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The Vanderbilt Hustler

The official student newspaper of Vanderbilt University.
Since 1888
The official student newspaper of Vanderbilt University

The Vanderbilt Hustler

The official student newspaper of Vanderbilt University.
The official student newspaper of Vanderbilt University

The Vanderbilt Hustler

The official student newspaper of Vanderbilt University.

Tabitha Brown, Giancarlo Esposito and Shiza Shahid speak at 2023 IMPACT Symposium

The speakers discussed everything from education to resilience to becoming a better leader.
Giancarlo+Esposito+speaks+at+the+IMPACT+symposium%2C+as+photographed+on+March+28%2C+2023.+%28Hustler+Multimedia%2FNarenkumar+Thirmiya%29
Narenkumar Thirmiya
Giancarlo Esposito speaks at the IMPACT symposium, as photographed on March 28, 2023. (Hustler Multimedia/Narenkumar Thirmiya)

Vanderbilt Programming Board hosted its annual IMPACT Symposium on March 27-29 featuring best-selling author Tabitha Brown, actor Giancarlo Esposito and businesswoman Shiza Shahid. After last year’s sold-out IMPACT Symposium featuring Hunter Schafer and Common, a third night was added to feature an additional speaker.

Tabitha Brown 

Tabitha Brown is an Emmy nominee, recipient of the NAACP Image Award and two-time New York Times best-selling author for her books “Feeding the Soul (Because It’s My Business!)” and vegan cookbook “Cooking from the Spirit.” Additionally, she has co-created and starred in her own children’s show with YouTube Originals, “Tab Time,” which is now a two-time Emmy-nominated series. She currently has a vegan cooking competition show on Food Network called “CompliPlated.” Brown aims to teach people about having faith, perseverance and how to pave their own unique path.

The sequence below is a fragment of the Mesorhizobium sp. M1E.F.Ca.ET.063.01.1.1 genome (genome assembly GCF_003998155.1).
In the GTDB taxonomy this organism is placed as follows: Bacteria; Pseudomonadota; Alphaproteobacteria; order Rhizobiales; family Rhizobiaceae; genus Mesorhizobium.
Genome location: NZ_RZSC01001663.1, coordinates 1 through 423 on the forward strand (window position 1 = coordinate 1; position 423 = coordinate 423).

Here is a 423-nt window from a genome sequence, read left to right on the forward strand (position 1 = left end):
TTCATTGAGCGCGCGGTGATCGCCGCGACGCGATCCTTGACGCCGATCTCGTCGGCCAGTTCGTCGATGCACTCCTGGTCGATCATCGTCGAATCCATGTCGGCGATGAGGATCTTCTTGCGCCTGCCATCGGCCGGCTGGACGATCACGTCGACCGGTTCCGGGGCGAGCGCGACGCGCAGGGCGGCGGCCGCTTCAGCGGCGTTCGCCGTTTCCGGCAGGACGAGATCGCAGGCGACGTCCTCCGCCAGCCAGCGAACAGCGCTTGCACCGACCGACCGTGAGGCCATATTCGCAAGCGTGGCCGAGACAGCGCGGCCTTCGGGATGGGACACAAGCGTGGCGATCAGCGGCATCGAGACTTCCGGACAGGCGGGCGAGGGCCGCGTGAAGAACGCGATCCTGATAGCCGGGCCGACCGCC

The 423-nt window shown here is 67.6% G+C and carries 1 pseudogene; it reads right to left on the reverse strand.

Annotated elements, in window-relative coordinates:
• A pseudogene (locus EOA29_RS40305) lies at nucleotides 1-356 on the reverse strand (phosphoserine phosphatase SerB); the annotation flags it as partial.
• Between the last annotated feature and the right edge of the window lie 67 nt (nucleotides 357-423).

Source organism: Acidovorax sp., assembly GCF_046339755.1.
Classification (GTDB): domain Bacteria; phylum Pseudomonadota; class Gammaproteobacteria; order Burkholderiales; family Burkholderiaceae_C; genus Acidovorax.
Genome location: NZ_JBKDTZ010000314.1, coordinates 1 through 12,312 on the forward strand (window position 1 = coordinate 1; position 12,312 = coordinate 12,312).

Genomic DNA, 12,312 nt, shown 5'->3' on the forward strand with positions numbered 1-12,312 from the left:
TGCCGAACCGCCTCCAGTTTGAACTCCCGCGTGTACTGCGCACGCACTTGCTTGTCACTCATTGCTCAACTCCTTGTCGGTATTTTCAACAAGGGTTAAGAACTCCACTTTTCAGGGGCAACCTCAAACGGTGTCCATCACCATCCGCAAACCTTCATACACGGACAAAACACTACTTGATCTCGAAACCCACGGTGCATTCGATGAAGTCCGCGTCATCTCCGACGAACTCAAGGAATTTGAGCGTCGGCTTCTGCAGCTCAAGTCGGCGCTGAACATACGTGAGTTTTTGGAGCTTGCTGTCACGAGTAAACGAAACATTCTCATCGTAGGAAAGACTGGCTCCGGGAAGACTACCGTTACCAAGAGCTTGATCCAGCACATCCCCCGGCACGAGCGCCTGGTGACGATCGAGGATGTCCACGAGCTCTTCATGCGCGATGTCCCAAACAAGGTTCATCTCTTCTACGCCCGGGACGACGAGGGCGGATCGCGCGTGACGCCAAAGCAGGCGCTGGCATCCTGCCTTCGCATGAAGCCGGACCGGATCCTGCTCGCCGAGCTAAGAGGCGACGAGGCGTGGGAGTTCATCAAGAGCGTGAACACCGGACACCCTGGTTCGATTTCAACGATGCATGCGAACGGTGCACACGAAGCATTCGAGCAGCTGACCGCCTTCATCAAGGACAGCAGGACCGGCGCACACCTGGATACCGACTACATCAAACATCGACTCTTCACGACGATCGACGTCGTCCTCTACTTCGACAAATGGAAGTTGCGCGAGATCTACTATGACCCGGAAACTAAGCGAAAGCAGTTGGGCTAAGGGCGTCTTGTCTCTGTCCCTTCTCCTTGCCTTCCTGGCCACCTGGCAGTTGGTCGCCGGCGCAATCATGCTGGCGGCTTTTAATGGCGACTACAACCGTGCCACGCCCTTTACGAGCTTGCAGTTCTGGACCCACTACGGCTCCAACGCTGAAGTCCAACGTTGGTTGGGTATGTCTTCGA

In her talk, Brown discussed themes of resilience and personal challenges. She became vegan as a last resort after struggling with a chronic undiagnosed illness which became the inspiration for her award-winning vegan cookbooks and TV shows. She also shared stories about resilience in her changing relationships with God, faith, food and family.

After the shooting at The Covenant School earlier in the day, sophomore Carson Viggiano said Brown’s message brought comfort in light of the tragedy.  

“Tabitha Brown’s talk was a moment of comfort in the hours following the shooting at Covenant,” Viggiano said. “Every time she spoke to the importance of community, resilience and compassion, the audience responded with ‘Amen’ and ‘yes ma’am.’ Brown turned out to be as reassuring in person as she is online, and it was nurturing to see the crowd reciprocate her message of grace and strength.”

 Giancarlo Esposito

The second of the 2023 series of IMPACT speakers was actor Giancarlo Esposito, best known for his Emmy-nominated role as Gustavo “Gus” Fring on the AMC series “Breaking Bad” and “Better Call Saul.” He has also starred in numerous other award-winning films and television shows, including the narrating voice on the Netflix series “Dear White People.” Esposito has won over nine awards at various film festivals through directing work by his production company “Quiet Hands Productions.”

Giancarlo Esposito talks to the audience, as photographed on March 28, 2023. (Hustler Multimedia/Narenkumar Thirmiya)